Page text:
A new survey of health care costs shows that for-profit hospitals in Florida can save patients up to $650 per day compared to either nonprofits or facilities managed by state and local governments.
At one time, a trip to the hospital was a rare occasion. People living in rural, out-of-the-way communities were often treated at home, even for surgery. Hospitals were reserved for the chronically ill.
Times have indeed changed. Nearly every community in America has some form of health care facility, from a small organization with a handful of doctors and support staff to sprawling medical complexes serving thousands of patients.
And there is definitely a need.
According to the Centers for Disease Control and Prevention, there are nearly 6,000 hospitals in the United States, providing 35.1 million discharges last year. That equates to about 1,200 visits per 10,000 Americans. The number of procedures performed nationwide tops 51.4 million; an average stay is just under five days.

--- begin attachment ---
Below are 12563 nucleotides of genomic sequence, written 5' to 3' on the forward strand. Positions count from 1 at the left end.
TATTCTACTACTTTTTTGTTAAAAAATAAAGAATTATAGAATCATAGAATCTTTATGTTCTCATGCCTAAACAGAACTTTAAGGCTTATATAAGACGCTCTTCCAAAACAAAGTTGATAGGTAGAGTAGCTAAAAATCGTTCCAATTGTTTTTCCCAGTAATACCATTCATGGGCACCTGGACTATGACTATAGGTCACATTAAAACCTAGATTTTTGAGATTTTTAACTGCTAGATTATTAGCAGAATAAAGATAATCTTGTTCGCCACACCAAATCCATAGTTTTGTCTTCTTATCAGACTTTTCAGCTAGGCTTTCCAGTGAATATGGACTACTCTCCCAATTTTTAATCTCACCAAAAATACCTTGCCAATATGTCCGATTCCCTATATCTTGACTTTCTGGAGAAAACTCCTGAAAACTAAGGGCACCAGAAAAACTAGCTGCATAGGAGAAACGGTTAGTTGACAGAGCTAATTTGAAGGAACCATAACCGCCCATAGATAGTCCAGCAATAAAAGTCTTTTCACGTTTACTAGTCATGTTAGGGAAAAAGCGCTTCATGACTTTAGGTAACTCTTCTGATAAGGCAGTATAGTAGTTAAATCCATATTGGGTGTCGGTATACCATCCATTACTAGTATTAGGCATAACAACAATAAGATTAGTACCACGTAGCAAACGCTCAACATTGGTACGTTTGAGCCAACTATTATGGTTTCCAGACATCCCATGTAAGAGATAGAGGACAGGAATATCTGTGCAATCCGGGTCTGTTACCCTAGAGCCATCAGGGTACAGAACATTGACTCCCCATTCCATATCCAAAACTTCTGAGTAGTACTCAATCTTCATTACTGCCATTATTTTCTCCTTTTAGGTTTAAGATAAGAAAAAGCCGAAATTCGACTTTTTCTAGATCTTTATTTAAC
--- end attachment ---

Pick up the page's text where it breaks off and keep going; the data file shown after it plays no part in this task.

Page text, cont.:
As for emergency department visits, the number rises to 136 million, nearly 45 for every 100 Americans.
Hospitals have become an essential part of every community and neighborhood. Providing such an important public service comes with a price, which can vary based on the type of facility — some supported by the state and local governments, others designated as either nonprofit or for-profit.
The report, published in Becker’s Hospital CFO, shows hospital costs in for-profit hospitals in the United States have become the most cost-effective way to provide quality patient care. The average cost per inpatient day nationwide ranges from $2,346 at a nonprofit hospital; the cost is only $1,798 at a for-profit.
In Florida, choosing a for-profit hospital can save the patient — and insurance companies — as much as $650 per day. The average daily stay at a nonprofit is $2,265; a number that drops to $1,612 at a for-profit facility. For a state/local government hospital, a one-day visit is $2,055, not quite as high as nonprofits, but still higher.
These figures include comparable operating and non-operating expenses incurred in a day of inpatient care.
The numbers illustrate an important fact: for-profit hospitals often have the resources to invest in state-of-the-art equipment while nonprofit and government-run hospitals frequently struggle to find funds necessary to upgrade technology or maintain resources. It’s a simple equation: better equipment translates to improved care.
And when a facility becomes answerable to shareholders and investors, resources are used efficiently, with better results for the consumer — meaning high-quality, affordable health care.